Friday, January 31, 2014
Not so smart Cell phone data collection shows that worst fears of Big Brother realized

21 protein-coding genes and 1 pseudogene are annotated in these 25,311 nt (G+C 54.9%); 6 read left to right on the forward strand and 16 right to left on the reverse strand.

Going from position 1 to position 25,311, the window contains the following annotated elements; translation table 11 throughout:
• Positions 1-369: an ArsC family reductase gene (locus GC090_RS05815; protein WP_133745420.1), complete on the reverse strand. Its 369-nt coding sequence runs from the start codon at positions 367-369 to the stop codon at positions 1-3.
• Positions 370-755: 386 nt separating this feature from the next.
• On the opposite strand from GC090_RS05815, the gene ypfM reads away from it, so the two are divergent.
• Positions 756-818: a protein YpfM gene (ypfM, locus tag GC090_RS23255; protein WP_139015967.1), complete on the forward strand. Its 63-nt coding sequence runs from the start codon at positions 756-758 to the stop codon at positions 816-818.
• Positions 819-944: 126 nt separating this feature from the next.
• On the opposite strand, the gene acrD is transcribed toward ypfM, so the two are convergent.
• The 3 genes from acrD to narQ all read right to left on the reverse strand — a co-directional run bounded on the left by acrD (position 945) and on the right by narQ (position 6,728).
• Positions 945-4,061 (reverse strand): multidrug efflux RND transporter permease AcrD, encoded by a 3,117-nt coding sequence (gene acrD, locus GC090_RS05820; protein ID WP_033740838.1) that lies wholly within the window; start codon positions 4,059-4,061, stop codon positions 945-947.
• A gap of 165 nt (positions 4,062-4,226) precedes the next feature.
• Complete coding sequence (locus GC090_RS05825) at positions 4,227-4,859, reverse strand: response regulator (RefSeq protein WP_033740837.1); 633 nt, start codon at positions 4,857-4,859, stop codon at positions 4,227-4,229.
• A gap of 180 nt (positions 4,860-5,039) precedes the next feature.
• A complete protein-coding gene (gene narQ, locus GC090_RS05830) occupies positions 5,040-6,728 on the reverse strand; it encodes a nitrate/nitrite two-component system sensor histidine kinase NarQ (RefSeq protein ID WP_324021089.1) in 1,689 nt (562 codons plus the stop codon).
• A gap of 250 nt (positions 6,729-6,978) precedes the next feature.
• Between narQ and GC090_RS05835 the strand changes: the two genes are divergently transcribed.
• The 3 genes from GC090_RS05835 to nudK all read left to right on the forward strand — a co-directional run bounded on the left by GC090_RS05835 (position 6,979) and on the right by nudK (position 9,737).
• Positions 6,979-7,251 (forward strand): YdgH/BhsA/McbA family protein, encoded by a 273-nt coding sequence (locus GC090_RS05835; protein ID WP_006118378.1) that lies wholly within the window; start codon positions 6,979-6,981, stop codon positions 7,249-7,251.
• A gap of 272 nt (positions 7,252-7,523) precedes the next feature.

By Jeff Myrick - Hutchinson News editorial board That smart phone tucked away in a pocket or purse just may be acting as Big Brother for governmental spy agencies, according to a story this week in The New York Times. What information is being gleaned from the cell phone may be as simple as where the user is or what he or she will be doing next to more extensive details used by marketing people to customize advertising to be sent to the user. It depends on what apps are installed and activities done frequently on the phone. An example of that is the extremely popular game application "Angry Birds." While the gamer may be slinging birds, in the background data such as the player's age, sex, location and other information is being gathered. The Times story revealed what the National Security Agency and its British counterpart, Britain's Government Communications Headquarters, were able to gather from cell phones. The information came to light through the leaks that former NSA contractor Edward J. Snowden made when he released documents to which he had access. It's scary what these agencies have been up to. Another example of what's going on are apps such as Google Maps that give up location and planning data when used. But it also allows more detailed information such as address books, phone logs, buddy lists and geographic data to be gleaned from embedded photos that are sent to mobile versions of Facebook, Twitter, LinkedIn and other services, according to The Times. An enormous amount of data is recovered. It's so large the NSA and Britain's version don't even know what to do with it. The NSA had to use 120 computers that turned up 8.6 million "actors," which were callers of "interest." And that was for only one month of calls. A similar effort from the Brits revealed 24.8 million actors. President Obama has called for the NSA to reduce its collecting practices. That's a start. But more needs to be done about the intrusion into Americans' and others' lives. In the meantime, be careful of what apps you download and how you use them. Big Brother may be watching.